Robèrt believes that these four conditions are not negotiable. If the above conditions are met, nature will eventually heal the damage we have inflicted on it. And then, humanity may rejoin the global cycles of renewal. Robèrt feels that we must look at the problems as a tree trunk, its branches and leaves. The trunk is the basic principle that we must not consume more than is reconstituted. The four branches are the four system conditions that we can compare our actions against. And the leaves are the thousands of stories of what happens when we exceed the thresholds in nature.
While Robèrt is not the first to attempt to derive a set of basic ecological principles by which human society must abide, his work struck a responsive chord in his native Sweden. Perhaps, it was as much his approach as the resulting four principles. "Our method," says Robèrt, " is that first we educate business leaders, politicians, scientists in the four system conditions, and then we ask them for advice. Instead of telling them what to do, we say, "How could this be applied in your business or in your world?" That allows them to put the leaves on the tree themselves, to put the details onto this basic structure which is non-negotiable. This sparks creativity, and recruits enthusiasm into the process instead of defense mechanisms."
Robèrt feels, "Any expert in his field of expertise is much more clever than you are. If you give him the overall principles, therefore, and then ask him for advice instead of telling him what to do, he finds much smarter solutions than Greenpeace or I or anybody can do. And we are very much in need of practical, creative solutions.
The twenty-second version became Robèrt's final report. Now, Dr Robèrt had a document which satisfied his goal of distilling the environmental problem into basic principles. But that was just the end of stage one. Now he had to find a way to spread the message. Seeing the process as a networking of people rather than the building of a new organization, Robèrt built networks wherever he could. He phoned one of Sweden's best loved artists Lillian Fosch and told her: "I and all these scientists were going to educate the whole country, would she please help us celebrate it on TV if we succeeded?" And she replied: "Of course! And who else would you like?"
Robèrt phoned other people up and said that he and Lillian Fosch would like them to take part, and they responded: "Certainly, if you have already succeeded at doing all that, I will take part!" He went to the Swedish national education department and told them that he and all these artists and scientists from the Swedish universities would like to put on this educational campaign. Would they like to have it distributed free to the schools and take part when it hit the whole nation? And they said, "Well, that's very exciting! Certainly we would like to take part in it."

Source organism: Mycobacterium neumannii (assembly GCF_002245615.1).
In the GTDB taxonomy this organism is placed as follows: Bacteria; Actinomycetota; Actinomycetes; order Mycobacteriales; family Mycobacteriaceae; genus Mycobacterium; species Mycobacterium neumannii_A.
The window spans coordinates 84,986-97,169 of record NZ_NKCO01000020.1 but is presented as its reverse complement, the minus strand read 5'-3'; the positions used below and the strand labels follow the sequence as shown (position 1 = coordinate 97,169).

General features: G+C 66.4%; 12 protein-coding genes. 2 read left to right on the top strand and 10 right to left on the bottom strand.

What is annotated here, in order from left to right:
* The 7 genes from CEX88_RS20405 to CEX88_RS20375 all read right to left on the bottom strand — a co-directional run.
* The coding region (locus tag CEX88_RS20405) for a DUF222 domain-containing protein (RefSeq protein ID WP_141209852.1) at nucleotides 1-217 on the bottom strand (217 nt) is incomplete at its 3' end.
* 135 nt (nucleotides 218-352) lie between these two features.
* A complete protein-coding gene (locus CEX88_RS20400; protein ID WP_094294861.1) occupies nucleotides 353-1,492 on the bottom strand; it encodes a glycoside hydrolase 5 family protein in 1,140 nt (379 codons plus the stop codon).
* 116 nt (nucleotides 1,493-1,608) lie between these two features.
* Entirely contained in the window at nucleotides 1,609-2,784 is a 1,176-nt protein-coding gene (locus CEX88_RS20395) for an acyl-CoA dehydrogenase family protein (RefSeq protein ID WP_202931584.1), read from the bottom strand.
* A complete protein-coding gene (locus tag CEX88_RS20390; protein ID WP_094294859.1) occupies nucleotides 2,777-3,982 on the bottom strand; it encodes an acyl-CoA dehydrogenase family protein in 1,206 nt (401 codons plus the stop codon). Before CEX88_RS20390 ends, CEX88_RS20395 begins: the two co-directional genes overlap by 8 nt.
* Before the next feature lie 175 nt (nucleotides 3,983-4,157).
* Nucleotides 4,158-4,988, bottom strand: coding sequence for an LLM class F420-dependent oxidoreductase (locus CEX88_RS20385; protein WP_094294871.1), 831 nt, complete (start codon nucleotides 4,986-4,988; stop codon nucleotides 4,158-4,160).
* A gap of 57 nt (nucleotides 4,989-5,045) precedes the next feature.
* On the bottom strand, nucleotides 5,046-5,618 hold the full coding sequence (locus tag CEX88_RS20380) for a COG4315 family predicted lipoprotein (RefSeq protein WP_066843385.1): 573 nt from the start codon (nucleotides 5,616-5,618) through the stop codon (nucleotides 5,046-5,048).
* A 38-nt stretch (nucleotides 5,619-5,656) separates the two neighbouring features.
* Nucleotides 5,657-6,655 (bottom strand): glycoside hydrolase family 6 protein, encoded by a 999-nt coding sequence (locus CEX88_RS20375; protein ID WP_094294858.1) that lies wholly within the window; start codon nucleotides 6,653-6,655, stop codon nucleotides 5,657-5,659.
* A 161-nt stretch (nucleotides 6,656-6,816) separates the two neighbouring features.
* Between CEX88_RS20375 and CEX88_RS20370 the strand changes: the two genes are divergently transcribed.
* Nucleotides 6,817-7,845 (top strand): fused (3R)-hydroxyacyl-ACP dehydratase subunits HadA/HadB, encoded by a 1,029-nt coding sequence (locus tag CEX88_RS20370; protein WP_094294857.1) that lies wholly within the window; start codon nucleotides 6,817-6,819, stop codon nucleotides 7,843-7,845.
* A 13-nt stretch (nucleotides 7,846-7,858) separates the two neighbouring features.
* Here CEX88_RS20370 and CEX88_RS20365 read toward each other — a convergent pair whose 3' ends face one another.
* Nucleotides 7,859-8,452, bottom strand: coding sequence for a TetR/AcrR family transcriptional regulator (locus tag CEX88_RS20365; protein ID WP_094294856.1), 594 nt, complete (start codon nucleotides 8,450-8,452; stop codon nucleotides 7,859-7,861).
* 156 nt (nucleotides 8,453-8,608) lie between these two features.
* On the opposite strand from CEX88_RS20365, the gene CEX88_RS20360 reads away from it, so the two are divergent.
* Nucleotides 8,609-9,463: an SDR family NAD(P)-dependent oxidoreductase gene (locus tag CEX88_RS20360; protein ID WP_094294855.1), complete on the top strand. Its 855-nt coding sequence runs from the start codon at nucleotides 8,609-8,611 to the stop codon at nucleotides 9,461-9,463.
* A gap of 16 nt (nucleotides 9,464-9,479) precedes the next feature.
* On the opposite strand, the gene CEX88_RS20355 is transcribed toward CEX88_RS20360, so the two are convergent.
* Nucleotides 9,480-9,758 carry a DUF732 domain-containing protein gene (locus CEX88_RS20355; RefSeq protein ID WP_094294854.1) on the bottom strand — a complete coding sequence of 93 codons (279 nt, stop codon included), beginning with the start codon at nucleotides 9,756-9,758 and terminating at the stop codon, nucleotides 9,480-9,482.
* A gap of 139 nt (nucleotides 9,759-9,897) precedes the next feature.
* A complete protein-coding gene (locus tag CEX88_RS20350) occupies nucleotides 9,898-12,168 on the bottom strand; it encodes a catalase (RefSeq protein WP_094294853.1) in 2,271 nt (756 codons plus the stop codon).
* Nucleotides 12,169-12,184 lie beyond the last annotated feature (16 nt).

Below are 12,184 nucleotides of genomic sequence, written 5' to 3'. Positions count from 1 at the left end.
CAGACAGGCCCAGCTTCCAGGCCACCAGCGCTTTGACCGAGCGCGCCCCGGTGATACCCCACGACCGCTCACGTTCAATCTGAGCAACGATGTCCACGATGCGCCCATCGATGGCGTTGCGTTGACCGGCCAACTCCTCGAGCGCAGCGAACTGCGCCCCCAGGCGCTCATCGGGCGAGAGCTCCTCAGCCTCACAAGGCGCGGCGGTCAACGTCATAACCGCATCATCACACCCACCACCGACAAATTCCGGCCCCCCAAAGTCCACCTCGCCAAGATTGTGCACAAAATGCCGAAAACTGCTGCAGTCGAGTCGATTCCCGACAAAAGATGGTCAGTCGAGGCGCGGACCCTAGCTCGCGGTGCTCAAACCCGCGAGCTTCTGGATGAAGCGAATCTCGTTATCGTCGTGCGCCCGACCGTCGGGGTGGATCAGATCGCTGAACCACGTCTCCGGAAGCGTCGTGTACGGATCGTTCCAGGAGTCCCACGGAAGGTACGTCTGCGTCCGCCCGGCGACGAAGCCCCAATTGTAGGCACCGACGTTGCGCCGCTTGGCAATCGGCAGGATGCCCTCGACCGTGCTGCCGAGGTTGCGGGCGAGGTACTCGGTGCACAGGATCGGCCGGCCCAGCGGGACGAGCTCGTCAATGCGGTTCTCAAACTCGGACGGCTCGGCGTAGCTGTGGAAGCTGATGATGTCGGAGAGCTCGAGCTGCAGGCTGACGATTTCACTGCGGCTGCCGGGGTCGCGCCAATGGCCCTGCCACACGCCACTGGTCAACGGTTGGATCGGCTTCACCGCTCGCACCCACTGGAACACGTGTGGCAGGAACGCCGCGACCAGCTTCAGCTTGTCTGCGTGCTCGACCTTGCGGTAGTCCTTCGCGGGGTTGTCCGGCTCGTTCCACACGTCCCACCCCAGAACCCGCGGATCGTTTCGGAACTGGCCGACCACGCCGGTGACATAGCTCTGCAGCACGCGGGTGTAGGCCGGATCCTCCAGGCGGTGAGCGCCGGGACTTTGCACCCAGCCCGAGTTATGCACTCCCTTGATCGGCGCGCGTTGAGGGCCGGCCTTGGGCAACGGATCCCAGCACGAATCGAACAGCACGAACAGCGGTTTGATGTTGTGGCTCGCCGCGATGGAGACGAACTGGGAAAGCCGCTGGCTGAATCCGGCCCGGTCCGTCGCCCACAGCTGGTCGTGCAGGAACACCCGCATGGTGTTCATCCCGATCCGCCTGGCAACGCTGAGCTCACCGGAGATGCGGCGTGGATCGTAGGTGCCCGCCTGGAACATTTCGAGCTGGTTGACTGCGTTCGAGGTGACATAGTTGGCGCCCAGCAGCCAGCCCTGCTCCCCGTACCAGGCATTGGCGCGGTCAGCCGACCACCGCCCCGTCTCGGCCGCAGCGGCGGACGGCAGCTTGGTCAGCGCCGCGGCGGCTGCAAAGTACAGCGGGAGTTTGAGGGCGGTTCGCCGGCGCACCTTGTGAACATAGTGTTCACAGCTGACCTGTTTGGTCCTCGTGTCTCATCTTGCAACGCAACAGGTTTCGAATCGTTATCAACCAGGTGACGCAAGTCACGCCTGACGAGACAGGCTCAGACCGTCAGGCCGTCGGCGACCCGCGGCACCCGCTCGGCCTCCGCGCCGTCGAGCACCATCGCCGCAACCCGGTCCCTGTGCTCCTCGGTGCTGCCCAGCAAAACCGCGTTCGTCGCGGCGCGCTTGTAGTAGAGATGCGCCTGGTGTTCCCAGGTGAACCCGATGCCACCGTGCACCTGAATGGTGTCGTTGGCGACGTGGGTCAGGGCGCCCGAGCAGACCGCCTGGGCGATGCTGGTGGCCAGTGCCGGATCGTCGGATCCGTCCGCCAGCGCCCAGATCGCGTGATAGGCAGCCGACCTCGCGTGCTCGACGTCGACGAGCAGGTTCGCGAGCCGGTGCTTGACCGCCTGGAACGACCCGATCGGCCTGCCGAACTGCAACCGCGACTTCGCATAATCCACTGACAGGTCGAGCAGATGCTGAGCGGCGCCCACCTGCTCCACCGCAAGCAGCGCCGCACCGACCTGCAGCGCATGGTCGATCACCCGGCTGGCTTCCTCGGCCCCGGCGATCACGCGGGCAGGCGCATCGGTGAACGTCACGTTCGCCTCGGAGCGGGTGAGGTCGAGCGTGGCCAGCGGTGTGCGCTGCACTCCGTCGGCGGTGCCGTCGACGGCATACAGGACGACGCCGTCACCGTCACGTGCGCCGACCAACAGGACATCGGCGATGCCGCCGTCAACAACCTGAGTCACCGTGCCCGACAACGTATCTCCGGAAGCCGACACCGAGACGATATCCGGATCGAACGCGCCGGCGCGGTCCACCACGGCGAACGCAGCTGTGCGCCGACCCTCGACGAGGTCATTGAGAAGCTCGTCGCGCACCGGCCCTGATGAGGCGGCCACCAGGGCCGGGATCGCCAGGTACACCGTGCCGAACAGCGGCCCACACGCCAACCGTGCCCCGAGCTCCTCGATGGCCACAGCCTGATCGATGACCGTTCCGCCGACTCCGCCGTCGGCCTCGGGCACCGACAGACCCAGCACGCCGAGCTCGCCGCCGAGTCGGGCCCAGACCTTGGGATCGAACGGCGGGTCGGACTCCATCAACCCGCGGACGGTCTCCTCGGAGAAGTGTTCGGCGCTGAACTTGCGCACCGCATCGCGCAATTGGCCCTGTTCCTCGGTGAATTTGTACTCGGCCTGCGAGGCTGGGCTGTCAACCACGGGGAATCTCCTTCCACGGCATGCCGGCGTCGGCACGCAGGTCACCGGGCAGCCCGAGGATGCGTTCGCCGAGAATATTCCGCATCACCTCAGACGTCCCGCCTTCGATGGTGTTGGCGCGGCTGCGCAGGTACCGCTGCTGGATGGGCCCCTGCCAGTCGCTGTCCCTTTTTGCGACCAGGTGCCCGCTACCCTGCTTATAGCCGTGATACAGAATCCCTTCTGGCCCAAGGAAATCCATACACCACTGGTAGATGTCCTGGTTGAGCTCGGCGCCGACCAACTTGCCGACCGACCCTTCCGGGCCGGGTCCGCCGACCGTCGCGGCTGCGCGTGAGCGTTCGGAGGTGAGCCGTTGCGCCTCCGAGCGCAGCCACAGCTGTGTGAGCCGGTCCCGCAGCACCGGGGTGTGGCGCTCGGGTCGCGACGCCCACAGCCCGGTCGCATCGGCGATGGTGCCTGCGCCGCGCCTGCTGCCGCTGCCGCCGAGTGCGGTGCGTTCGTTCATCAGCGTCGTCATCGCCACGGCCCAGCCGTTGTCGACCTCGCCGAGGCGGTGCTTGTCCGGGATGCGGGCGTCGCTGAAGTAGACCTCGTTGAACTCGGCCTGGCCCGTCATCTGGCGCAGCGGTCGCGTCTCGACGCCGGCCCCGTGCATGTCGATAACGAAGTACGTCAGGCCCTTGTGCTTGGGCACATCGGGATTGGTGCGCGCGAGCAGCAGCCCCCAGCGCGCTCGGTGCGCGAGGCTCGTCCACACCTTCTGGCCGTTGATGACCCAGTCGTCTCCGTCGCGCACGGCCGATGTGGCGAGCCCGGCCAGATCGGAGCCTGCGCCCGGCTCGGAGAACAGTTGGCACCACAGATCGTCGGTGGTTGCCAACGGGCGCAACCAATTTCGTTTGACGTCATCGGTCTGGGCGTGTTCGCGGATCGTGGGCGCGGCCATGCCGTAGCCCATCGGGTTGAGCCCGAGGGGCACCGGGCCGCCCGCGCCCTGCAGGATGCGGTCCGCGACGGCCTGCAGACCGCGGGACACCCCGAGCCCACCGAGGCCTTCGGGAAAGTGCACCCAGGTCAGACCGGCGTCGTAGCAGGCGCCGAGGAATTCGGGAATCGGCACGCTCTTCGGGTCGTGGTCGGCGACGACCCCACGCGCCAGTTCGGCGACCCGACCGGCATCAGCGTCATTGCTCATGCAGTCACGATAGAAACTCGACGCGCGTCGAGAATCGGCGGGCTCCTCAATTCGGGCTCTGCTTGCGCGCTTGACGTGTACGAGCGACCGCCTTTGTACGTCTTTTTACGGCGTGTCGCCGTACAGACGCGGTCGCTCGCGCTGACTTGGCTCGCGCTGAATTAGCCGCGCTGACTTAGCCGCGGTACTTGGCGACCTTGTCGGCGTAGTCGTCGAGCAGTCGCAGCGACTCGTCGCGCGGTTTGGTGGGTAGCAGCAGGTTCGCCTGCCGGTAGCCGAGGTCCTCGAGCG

Next Robèrt went to Swedish TV and informed them that he and all the artists and scientists and a big governmental office wanted to educate the whole Swedish people, and they would like to have a party on TV celebrating it. And Swedish TV said, "Certainly. How could we refuse if you succeed with all these other things? What would be the best date?"
From there he went to the King of Sweden, and asked him if he would like to endorse the project. King Gustaf agreed.
"You can understand that I slept worse and worse the longer I did this, because I was building a tremendous program without any money at all," Robèrt remembers. "I was really nervous by the time I approached the sponsors. But on the other hand, by the time they saw it, it was like a parcel with a ribbon on it. It was so concrete, with dates and everything, that they understood that if they didn't buy this now, this crazy chap would take it to someone else!"
So that citizens and students could learn the concepts of sustainability as developed in the report, Robèrt and his team prepared an educational packet consisting of a booklet and audiotape and distributed 4.3 million packets — one to every household and school in the country — with financing (costing some 40 million Kroner) by a central group of ten large Swedish corporations. They then developed a board game to further teach the concepts. By the autumn of 1996, 40,000 orders had been placed for the game.
When Sweden's most famous artists and celebrities went on television to promote and celebrate the launch of this remarkable national project, much of Sweden's business community quickly joined the movement.